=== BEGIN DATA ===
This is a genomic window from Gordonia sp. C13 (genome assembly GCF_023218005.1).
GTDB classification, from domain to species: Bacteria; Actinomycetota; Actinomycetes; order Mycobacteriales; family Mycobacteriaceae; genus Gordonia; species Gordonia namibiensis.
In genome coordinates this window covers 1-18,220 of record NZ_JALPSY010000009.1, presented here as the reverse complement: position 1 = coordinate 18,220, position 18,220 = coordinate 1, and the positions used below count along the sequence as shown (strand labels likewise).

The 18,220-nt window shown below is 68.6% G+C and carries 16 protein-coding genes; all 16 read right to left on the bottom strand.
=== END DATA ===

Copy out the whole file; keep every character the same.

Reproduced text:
This is a genomic window from Gordonia sp. C13 (genome assembly GCF_023218005.1).
GTDB classification, from domain to species: Bacteria; Actinomycetota; Actinomycetes; order Mycobacteriales; family Mycobacteriaceae; genus Gordonia; species Gordonia namibiensis.
In genome coordinates this window covers 1-18,220 of record NZ_JALPSY010000009.1, presented here as the reverse complement: position 1 = coordinate 18,220, position 18,220 = coordinate 1, and the positions used below count along the sequence as shown (strand labels likewise).

The 18,220-nt window shown below is 68.6% G+C and carries 16 protein-coding genes; all 16 read right to left on the bottom strand.